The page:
Even in the early days, Rosaleen never had to audition. Dublin was small and everybody knew her. "I was slightly peculiar, in that Fergus was writing for me always, so I could just waltz in, then have a baby, then return. Radio was wonderful because when you're pregnant you'd just have a microphone and no eyes on you." She recalls actress friends becoming pregnant and asking her, almost with tears in their eyes, how she managed to keep her career going with four children. "Because the theatre doesn't pay well. Well, the revues, of course, did. We wrote those and that was the best part of life - all those years of writing musicals. It was really wonderful, fabulous and then they'd go out and you'd own them."
On stage she's performed everyone from Shakespeare to Beckett and Friel, with Dancing at Lughnasa, Happy Days, Mother Of All The Behans and the revues her career highlights. Cripple Of Inishmaan is her fourth Martin McDonagh production. "I've done him twice in Los Angeles and twice in London in Beauty Queen Of Leenane. Beauty Queen is amazing. I mean, it takes lumps out of you. But this one is gorgeous. I've seen various productions of it and also been in one. It's amazingly comic and tragic. He hits both with a bang."
Has she ever watched any of McDonagh's movies? "No! In Bruges? I should have seen that and it's on Netflix." I tell her that I have just watched Three Billboards Outside Ebbing, Missouri and loved it. "And It's Frances McDormand, isn't it? She's fabulous, divine!" she declares. "She'd be in my top three, I think."
Meryl Streep makes the cut too. "I was in the Arts Council for a while and the word 'over-arching' was used all the time," she says with a mischievous grin. "Meryl is over-arching. What the feck does that mean? But she can do anything, anything and she remains so sanguine throughout. She never seems to be neurotic or difficult."
She adores Judi Dench and Jodie Foster too. "Of the comediennes, there's Jo Brand and I love [Druid Theatre Company co-founder] Marie Mullen. She always make me cross because she's doing things I can't do. She is so truthful in her acting. She's fantastic."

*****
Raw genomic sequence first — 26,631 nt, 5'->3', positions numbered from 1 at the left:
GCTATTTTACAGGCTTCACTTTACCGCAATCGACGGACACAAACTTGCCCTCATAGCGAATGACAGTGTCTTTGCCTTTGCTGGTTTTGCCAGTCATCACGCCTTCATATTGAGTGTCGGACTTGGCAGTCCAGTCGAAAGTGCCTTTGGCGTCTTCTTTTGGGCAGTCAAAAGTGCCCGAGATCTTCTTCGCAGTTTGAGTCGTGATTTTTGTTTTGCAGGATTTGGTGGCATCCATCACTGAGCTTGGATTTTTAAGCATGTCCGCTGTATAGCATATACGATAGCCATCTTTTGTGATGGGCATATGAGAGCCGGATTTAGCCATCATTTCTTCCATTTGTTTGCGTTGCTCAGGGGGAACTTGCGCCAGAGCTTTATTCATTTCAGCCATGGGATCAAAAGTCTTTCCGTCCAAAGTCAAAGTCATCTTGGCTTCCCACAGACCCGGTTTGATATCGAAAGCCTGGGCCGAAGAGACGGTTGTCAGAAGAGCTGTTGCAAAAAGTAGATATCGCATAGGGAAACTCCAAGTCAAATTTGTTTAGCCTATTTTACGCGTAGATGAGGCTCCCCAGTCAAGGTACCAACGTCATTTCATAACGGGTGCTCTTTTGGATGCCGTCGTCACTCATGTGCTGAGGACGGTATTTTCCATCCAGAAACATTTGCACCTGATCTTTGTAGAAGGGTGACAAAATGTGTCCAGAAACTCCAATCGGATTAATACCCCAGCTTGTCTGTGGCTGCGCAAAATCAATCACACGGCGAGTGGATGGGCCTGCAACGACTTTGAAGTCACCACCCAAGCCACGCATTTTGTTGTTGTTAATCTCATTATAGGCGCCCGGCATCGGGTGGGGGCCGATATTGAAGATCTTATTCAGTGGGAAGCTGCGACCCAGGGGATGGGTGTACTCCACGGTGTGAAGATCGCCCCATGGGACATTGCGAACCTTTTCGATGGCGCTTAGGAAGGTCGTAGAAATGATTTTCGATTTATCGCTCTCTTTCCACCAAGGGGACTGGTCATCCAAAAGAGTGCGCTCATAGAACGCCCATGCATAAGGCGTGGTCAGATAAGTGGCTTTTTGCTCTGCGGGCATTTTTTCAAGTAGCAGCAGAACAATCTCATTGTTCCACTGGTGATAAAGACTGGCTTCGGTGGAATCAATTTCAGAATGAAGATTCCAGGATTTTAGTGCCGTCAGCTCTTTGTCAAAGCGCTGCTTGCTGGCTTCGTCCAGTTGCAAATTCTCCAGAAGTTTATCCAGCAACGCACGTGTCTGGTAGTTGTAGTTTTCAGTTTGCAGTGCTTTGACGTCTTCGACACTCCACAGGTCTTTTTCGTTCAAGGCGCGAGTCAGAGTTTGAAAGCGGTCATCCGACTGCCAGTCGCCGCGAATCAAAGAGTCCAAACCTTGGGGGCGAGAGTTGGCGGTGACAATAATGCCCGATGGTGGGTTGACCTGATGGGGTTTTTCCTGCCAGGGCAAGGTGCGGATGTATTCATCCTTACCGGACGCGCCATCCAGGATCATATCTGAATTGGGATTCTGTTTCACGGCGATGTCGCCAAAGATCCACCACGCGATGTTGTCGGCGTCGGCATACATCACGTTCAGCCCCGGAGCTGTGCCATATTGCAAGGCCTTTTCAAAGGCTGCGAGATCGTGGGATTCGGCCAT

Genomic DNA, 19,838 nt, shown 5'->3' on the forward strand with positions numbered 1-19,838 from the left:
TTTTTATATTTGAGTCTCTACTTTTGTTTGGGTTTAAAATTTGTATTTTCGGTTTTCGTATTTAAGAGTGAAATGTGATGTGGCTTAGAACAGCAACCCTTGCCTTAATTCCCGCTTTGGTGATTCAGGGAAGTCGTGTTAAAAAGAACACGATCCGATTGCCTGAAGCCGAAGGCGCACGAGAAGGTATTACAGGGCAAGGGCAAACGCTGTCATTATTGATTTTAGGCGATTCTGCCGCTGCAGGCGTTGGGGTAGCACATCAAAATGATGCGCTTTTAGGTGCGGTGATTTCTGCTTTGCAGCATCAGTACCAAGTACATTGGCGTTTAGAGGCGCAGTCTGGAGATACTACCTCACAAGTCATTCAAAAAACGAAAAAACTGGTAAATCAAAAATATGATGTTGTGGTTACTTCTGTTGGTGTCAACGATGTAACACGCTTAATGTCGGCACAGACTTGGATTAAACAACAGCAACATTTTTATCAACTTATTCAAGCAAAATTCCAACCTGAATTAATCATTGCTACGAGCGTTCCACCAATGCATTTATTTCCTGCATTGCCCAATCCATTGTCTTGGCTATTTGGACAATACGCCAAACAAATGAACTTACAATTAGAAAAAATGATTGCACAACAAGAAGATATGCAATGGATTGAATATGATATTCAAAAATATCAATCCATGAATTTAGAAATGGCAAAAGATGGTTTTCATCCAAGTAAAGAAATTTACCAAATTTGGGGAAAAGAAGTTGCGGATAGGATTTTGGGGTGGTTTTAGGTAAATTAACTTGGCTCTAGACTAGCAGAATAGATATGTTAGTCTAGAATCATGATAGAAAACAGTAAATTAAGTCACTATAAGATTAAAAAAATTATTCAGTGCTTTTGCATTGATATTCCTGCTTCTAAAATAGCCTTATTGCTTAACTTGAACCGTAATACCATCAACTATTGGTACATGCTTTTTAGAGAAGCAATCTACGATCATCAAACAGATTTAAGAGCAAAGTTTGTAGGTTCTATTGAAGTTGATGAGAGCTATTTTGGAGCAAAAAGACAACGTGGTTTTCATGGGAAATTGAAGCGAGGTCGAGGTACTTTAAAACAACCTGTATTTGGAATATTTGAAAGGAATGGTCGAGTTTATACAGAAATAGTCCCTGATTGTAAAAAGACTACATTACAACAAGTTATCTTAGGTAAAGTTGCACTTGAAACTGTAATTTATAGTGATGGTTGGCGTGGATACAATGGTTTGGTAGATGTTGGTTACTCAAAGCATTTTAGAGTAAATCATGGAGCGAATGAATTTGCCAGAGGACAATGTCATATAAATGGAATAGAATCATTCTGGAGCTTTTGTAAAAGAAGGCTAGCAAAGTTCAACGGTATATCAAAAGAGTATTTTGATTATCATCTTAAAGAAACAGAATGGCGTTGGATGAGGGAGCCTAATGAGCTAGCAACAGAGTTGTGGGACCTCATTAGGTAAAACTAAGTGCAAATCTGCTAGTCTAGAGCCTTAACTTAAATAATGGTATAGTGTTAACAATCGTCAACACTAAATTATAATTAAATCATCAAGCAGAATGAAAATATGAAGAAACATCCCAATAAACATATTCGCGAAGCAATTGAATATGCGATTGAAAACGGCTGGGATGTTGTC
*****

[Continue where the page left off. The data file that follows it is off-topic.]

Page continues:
One of her great heroes is Elaine May, an American actor who moved into directing and screenwriting. "Not many people know her today because she hasn't done any acting for years. She is the equivalent to me, only a big New York success. She had a huge career with Mike Nichols and they were a comedy twosome like Des and I. She's just come out in New York in a Kenneth Lonergan play and she is just amazing.
"Glenda Jackson is out with our Aisling too. Did you know that?" she asks excitedly, referencing the British double-Oscar winner and sometime politician, and the acclaimed Kerry actor known for her stage role and TV work such as The Clinic, respectively. "Aisling O'Sullivan is with Glenda Jackson on Broadway, in King Lear. She'll be faaabulous, I'd say!"
Her pride is real and palpable, like she's talking about one of her own children. I'm struck by how generous she is in her praise of others, especially her peers. Elaine May is 86, Glenda Jackson 82. "The two that are back out on Broadway now were never lookers either," she grins.
Loving the diversity of all the roles she's played over the years, Rosaleen has no hesitation in declaring Kathleen Behan - the Republican firebrand and mother of playwright Brendan, whom she played in Mother Of All The Behans - to be her favourite character. "I loved every inch of her: the spirit of her, the badness of her, the fight for her children. She sang all the time, such a lot of songs that she had in her head at 95."
Songs and music are the beginning and end of everything, Rosaleen muses. "If I had one ambition, it would be to write a little simple song before I died, just a song that everybody knew. I mean a lot of people know Soap Your Arse but that's not the way I would like to be remembered!" she howls. "It's the way I am remembered though. When I go around the country it's the only thing they know about me! I would like something more Fine Gael, if you know what I mean…"
She speaks fondly of favourite costumes too, yet admits to hating them until she gets them right. "Sometimes when I talk to graduate students, I tell them acting is a rough road - which it is, very rough - and I always say, 'Watch the costume department!' because they can wreck you. If something (you're wearing) doesn't feel right you have to stand your ground."
Having performed the work of so many Irish playwrights, how does she feel about the future of Irish theatre? "We need to replace some giants quickly: Brian Friel, Tom Murphy, John B Keane and, not to the side completely, Hugh Leonard. These would be giants and that's what we've been relying on. They have to be replaced and they will be replaced."
She mentions Martin McDonagh and Conor McPherson, both of whom are in London. "There's a wider band of critics over there and possibly they seem to have a happier home to open their plays there. But they are there, of course, not here. Sometimes I think that finance gets in the way a little bit. For a start, you can't really afford big casts any more. But the greats will always come. People are always scribbling in Ireland, in the back of buses, everywhere."
'The Cripple of Inishmaan' is at the Gaiety Theatre until March 9. To book see gaietytheatre.ie